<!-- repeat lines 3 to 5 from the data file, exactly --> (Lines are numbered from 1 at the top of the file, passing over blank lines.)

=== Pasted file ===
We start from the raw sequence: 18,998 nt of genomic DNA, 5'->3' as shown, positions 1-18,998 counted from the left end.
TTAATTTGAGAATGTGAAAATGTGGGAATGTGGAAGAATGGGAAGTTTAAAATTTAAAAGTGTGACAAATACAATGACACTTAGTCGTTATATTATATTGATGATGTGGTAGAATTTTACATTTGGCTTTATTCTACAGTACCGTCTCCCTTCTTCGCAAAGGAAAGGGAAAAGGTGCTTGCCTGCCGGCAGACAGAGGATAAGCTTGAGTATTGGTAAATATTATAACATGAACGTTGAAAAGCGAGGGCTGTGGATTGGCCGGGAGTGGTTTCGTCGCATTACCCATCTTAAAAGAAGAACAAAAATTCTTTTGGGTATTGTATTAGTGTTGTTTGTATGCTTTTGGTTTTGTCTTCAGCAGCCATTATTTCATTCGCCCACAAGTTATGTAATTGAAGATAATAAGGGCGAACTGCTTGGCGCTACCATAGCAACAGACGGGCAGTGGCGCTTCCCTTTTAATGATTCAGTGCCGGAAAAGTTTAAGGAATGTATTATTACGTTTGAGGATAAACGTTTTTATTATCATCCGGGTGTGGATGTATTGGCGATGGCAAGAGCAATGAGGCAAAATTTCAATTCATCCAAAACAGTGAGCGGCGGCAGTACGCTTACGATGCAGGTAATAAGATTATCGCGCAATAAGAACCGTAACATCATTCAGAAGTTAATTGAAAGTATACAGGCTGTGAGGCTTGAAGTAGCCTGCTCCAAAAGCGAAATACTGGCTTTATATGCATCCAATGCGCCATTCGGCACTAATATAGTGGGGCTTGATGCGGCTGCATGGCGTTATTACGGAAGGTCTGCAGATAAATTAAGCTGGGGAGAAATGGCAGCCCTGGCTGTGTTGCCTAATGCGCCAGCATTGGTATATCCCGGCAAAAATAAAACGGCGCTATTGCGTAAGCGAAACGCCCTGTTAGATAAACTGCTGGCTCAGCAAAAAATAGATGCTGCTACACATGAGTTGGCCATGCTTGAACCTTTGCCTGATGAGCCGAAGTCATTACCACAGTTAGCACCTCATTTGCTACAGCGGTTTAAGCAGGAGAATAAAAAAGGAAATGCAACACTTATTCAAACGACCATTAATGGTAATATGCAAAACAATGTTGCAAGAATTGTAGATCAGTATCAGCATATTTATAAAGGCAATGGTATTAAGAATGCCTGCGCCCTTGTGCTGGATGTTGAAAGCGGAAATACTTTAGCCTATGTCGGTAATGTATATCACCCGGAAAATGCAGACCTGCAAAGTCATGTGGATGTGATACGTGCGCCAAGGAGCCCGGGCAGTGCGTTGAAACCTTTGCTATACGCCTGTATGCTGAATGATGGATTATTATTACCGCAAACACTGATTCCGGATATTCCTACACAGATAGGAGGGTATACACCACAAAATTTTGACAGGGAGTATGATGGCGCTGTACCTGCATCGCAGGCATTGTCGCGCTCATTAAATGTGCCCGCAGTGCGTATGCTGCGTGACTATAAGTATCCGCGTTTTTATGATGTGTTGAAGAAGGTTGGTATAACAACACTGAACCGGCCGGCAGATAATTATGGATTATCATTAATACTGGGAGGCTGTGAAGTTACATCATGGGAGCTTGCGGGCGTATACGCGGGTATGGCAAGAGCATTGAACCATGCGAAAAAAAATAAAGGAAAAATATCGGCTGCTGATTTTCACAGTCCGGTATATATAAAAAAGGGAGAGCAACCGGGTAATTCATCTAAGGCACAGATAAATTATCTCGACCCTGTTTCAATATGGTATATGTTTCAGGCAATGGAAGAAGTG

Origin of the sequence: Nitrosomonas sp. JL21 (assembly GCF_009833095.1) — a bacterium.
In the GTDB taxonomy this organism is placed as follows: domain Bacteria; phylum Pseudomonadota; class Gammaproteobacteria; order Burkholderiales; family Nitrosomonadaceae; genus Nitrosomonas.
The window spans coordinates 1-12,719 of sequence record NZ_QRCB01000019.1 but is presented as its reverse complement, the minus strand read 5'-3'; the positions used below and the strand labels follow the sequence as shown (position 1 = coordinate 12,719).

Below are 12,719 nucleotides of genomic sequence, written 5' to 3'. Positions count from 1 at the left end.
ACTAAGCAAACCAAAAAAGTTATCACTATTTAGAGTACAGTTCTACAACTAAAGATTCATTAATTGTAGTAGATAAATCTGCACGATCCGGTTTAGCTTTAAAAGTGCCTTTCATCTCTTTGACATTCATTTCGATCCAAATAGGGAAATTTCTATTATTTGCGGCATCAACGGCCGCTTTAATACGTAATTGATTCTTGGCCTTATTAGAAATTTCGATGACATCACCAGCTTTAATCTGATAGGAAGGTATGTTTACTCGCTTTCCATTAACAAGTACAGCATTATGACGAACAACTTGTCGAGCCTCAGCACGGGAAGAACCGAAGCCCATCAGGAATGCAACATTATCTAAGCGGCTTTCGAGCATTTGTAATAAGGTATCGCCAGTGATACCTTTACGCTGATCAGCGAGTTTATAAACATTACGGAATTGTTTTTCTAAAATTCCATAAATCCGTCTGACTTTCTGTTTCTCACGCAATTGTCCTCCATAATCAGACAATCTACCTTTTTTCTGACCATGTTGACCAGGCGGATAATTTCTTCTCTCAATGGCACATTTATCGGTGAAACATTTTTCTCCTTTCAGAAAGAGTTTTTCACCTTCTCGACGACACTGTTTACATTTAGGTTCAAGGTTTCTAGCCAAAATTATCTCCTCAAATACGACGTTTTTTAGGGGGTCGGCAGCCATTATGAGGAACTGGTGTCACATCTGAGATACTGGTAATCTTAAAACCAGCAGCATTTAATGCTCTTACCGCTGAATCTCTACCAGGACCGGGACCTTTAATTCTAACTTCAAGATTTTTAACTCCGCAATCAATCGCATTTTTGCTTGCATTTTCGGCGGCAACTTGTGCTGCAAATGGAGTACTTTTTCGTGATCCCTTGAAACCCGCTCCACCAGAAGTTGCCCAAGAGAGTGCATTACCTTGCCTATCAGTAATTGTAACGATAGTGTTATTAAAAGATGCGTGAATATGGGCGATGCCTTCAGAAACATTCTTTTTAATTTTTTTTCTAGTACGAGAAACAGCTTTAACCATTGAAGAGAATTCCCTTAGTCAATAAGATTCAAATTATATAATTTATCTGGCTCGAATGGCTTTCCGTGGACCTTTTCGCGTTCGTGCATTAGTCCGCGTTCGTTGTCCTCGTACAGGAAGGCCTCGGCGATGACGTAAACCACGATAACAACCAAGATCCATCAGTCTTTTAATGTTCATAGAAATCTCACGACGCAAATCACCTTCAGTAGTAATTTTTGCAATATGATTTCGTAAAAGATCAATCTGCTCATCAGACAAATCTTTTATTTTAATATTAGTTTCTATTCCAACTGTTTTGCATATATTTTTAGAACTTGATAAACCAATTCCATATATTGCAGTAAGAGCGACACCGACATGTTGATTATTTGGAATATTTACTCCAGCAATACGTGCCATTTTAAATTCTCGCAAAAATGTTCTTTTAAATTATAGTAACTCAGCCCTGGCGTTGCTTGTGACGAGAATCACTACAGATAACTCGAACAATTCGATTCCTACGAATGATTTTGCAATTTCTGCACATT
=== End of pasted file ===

Origin of the sequence: Nitrosomonas sp. JL21 (assembly GCF_009833095.1) — a bacterium.
In the GTDB taxonomy this organism is placed as follows: domain Bacteria; phylum Pseudomonadota; class Gammaproteobacteria; order Burkholderiales; family Nitrosomonadaceae; genus Nitrosomonas.
The window spans coordinates 1-12,719 of sequence record NZ_QRCB01000019.1 but is presented as its reverse complement, the minus strand read 5'-3'; the positions used below and the strand labels follow the sequence as shown (position 1 = coordinate 12,719).